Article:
• As used herein, any ranges presented are inclusive of the end-points. For example, “a temperature between 10° C. and 30° C.” or “a temperature from 10° C. to 30° C.” includes 10° C. and 30° C., as well as any temperature in between.
  • As used herein, words of approximation such as, without limitation, “about” “substantially,” “essentially” and “approximately” mean that the word or phrase modified by the term need not be exactly that which is written but may vary from that written description to some extent. The extent to which the description may vary will depend on how great a change can be instituted and have one of ordinary skill in the art recognize the modified version as still having the properties, characteristics and capabilities of the modified word or phrase. In general, but with the preceding discussion in mind, a numerical value herein that is modified by a word of approximation may vary from the stated value by ±15%, unless expressly stated otherwise.
  • As used herein, the use of “preferred,” “preferably,” or “more preferred,” and the like to modify an aspect of the invention refers to preferences as they existed at the time of filing of the patent application.
  • This invention relates to sterilization of medical devices, and more specifically, the present invention relates to sterilization using EtO of implantable medical devices including a polymer at a temperature lower than the glass transition temperature of polymer of the device in the “wet state,” or that is as plasticized in the sterilization procedure. The sterilization procedure is referred to as “cold” EtO sterilization as the process is performed in a manner such that the medical device temperature is about 40° C. or lower than 40° C. The novel sterilization methods of the present invention provide adequate sterilization. In some embodiments, the relative humidity may be in the range of 20% to 50%.
  • Implantable medical devices include appliances that are totally or partly introduced, surgically or medically, into a patient's body or by medical intervention into a natural orifice, and which are intended to remain there after the procedure. Examples of implantable medical devices include, without limitation, implantable cardiac pacemakers and defibrillators; leads and electrodes for the preceding; implantable organ stimulators such as nerve, bladder, sphincter and diaphragm stimulators, cochlear implants; prostheses, vascular grafts, self-expandable stents, balloon-expandable stents, stent-grafts, grafts, artificial heart valves, closure devices for patent foramen ovale, vascular closure devices, cerebrospinal fluid shunts, and intrauterine devices.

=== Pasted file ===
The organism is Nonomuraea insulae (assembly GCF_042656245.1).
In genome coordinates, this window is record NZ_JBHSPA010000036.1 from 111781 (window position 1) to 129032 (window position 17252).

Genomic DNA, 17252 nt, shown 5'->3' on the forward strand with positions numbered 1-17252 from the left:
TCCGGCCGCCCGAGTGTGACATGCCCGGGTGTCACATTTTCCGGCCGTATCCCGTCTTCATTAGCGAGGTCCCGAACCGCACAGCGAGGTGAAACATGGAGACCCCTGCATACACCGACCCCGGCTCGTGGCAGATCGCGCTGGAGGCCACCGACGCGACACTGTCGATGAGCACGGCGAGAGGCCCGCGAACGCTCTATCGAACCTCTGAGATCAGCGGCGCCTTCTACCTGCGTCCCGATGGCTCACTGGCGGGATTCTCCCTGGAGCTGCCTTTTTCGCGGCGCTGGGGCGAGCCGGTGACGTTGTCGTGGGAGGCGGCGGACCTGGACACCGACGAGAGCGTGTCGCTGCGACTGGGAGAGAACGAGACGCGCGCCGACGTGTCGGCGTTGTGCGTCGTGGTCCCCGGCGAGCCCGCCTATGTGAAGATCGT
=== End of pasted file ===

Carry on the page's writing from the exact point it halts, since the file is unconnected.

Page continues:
• Although the discussion that follows focuses on a stent as an example of an implantable medical device, the embodiments described herein are applicable to other implantable medical devices.
  • A stent is a Class III medical device per FDA medical device classifications. Stents may also be medicated, that is manufactured to also deliver an active agent (drug) to the patient. A medicated stent falls into the FDA definition (as per 21 CFR §3.2(e)) of a combination product due to the combination of an active agent (drug) or biologic with a medical device.
  • Stents are implantable medical devices that are generally cylindrically shaped and function to hold open, and sometimes expand, a segment of a blood vessel or other anatomical lumen such as urinary tracts and bile ducts. A “lumen” refers to a cavity of a tubular organ such as a blood vessel. Stents are often used in the treatment of atherosclerotic stenosis in blood vessels. “Stenosis” refers to a narrowing or constriction of a bodily passage or orifice. “Restenosis” refers to the reoccurrence of stenosis in a blood vessel or heart valve after it has been treated (as by balloon angioplasty, stenting, or valvuloplasty) with apparent success. In treatment of stenosis, stents reinforce body vessels and prevent restenosis following angioplasty in the vascular system. In addition to treatment for coronary artery disease such as atherosclerosis and restenosis, stents may be used for the maintenance of the patency of a vessel in a patient's body when the vessel is narrowed or closed due to diseases or disorders including, without limitation, tumors (in, for example, bile ducts, the esophagus, the trachea/bronchi, etc.), benign pancreatic disease carotid artery disease, peripheral arterial disease (PAD), and vulnerable plaque. For treatment of PAD, stents may be used in peripheral arteries such as the superficial femoral artery (SFA).